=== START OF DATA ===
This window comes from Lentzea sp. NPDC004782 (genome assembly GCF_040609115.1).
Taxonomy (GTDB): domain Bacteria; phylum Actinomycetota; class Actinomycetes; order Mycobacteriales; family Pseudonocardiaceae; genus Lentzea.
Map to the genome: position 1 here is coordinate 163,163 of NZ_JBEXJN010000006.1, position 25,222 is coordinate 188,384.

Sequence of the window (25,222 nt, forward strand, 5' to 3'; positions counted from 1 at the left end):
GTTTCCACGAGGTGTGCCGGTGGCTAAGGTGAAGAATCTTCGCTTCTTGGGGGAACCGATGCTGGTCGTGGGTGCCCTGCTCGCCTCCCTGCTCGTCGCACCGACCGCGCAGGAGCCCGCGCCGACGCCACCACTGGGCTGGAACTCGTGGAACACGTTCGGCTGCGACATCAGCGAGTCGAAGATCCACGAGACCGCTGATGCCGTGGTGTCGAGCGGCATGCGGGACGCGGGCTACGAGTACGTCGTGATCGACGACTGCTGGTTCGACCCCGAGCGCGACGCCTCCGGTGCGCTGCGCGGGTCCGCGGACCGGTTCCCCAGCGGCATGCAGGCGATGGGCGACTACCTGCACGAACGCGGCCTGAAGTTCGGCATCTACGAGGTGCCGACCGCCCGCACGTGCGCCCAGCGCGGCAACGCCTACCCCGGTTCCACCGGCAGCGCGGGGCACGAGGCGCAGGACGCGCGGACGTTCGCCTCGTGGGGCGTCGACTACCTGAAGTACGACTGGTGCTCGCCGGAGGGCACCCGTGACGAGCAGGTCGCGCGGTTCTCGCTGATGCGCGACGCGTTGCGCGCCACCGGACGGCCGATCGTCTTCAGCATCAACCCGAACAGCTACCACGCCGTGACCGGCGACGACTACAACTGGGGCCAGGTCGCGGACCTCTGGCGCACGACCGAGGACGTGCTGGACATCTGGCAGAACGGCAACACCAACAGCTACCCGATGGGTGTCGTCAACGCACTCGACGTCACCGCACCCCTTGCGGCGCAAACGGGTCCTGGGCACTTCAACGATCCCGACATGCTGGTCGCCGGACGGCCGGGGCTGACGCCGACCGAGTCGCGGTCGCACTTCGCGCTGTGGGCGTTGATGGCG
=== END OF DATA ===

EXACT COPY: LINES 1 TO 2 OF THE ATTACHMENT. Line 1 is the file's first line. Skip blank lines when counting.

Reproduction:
This window comes from Lentzea sp. NPDC004782 (genome assembly GCF_040609115.1).
Taxonomy (GTDB): domain Bacteria; phylum Actinomycetota; class Actinomycetes; order Mycobacteriales; family Pseudonocardiaceae; genus Lentzea.